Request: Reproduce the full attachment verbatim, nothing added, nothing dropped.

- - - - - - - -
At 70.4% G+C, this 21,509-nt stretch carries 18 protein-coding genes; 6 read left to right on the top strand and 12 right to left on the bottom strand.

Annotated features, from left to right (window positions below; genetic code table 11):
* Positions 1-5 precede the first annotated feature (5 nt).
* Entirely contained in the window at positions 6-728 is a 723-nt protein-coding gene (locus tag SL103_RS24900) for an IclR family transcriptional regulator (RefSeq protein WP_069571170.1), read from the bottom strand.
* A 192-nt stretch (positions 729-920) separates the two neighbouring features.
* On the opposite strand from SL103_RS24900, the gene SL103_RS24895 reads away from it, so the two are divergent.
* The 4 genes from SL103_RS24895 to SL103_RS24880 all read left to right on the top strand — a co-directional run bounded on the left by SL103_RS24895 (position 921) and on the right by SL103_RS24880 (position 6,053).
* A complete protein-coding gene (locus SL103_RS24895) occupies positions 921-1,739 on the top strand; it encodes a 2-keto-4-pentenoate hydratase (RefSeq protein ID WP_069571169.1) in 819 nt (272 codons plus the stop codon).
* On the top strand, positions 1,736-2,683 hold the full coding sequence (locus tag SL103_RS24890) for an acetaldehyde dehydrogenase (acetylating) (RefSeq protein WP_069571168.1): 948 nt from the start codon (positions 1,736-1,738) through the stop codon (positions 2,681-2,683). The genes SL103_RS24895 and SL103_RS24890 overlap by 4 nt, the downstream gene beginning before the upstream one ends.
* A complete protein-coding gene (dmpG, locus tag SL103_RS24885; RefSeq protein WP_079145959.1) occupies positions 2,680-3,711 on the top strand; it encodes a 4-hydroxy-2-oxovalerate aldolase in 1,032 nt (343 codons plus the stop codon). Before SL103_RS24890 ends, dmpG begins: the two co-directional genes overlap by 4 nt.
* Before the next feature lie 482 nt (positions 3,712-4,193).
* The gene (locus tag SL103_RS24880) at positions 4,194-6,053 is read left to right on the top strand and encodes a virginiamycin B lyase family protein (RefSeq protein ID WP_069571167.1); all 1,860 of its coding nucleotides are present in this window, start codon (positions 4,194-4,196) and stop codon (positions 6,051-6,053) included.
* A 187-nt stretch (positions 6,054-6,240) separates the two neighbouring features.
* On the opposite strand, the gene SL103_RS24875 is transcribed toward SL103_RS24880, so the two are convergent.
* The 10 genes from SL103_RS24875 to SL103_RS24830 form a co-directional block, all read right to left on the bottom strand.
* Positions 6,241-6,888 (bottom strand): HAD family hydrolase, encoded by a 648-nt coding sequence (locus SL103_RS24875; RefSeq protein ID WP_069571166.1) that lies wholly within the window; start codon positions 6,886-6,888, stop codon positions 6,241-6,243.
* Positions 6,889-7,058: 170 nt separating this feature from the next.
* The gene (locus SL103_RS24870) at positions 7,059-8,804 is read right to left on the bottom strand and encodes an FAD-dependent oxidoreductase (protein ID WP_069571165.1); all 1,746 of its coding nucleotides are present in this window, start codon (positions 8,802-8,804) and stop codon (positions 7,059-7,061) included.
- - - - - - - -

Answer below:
At 70.4% G+C, this 21,509-nt stretch carries 18 protein-coding genes; 6 read left to right on the top strand and 12 right to left on the bottom strand.

Annotated features, from left to right (window positions below; genetic code table 11):
* Positions 1-5 precede the first annotated feature (5 nt).
* Entirely contained in the window at positions 6-728 is a 723-nt protein-coding gene (locus tag SL103_RS24900) for an IclR family transcriptional regulator (RefSeq protein WP_069571170.1), read from the bottom strand.
* A 192-nt stretch (positions 729-920) separates the two neighbouring features.
* On the opposite strand from SL103_RS24900, the gene SL103_RS24895 reads away from it, so the two are divergent.
* The 4 genes from SL103_RS24895 to SL103_RS24880 all read left to right on the top strand — a co-directional run bounded on the left by SL103_RS24895 (position 921) and on the right by SL103_RS24880 (position 6,053).
* A complete protein-coding gene (locus SL103_RS24895) occupies positions 921-1,739 on the top strand; it encodes a 2-keto-4-pentenoate hydratase (RefSeq protein ID WP_069571169.1) in 819 nt (272 codons plus the stop codon).
* On the top strand, positions 1,736-2,683 hold the full coding sequence (locus tag SL103_RS24890) for an acetaldehyde dehydrogenase (acetylating) (RefSeq protein WP_069571168.1): 948 nt from the start codon (positions 1,736-1,738) through the stop codon (positions 2,681-2,683). The genes SL103_RS24895 and SL103_RS24890 overlap by 4 nt, the downstream gene beginning before the upstream one ends.
* A complete protein-coding gene (dmpG, locus tag SL103_RS24885; RefSeq protein WP_079145959.1) occupies positions 2,680-3,711 on the top strand; it encodes a 4-hydroxy-2-oxovalerate aldolase in 1,032 nt (343 codons plus the stop codon). Before SL103_RS24890 ends, dmpG begins: the two co-directional genes overlap by 4 nt.
* Before the next feature lie 482 nt (positions 3,712-4,193).
* The gene (locus tag SL103_RS24880) at positions 4,194-6,053 is read left to right on the top strand and encodes a virginiamycin B lyase family protein (RefSeq protein ID WP_069571167.1); all 1,860 of its coding nucleotides are present in this window, start codon (positions 4,194-4,196) and stop codon (positions 6,051-6,053) included.
* A 187-nt stretch (positions 6,054-6,240) separates the two neighbouring features.
* On the opposite strand, the gene SL103_RS24875 is transcribed toward SL103_RS24880, so the two are convergent.
* The 10 genes from SL103_RS24875 to SL103_RS24830 form a co-directional block, all read right to left on the bottom strand.
* Positions 6,241-6,888 (bottom strand): HAD family hydrolase, encoded by a 648-nt coding sequence (locus SL103_RS24875; RefSeq protein ID WP_069571166.1) that lies wholly within the window; start codon positions 6,886-6,888, stop codon positions 6,241-6,243.
* Positions 6,889-7,058: 170 nt separating this feature from the next.
* The gene (locus SL103_RS24870) at positions 7,059-8,804 is read right to left on the bottom strand and encodes an FAD-dependent oxidoreductase (protein ID WP_069571165.1); all 1,746 of its coding nucleotides are present in this window, start codon (positions 8,802-8,804) and stop codon (positions 7,059-7,061) included.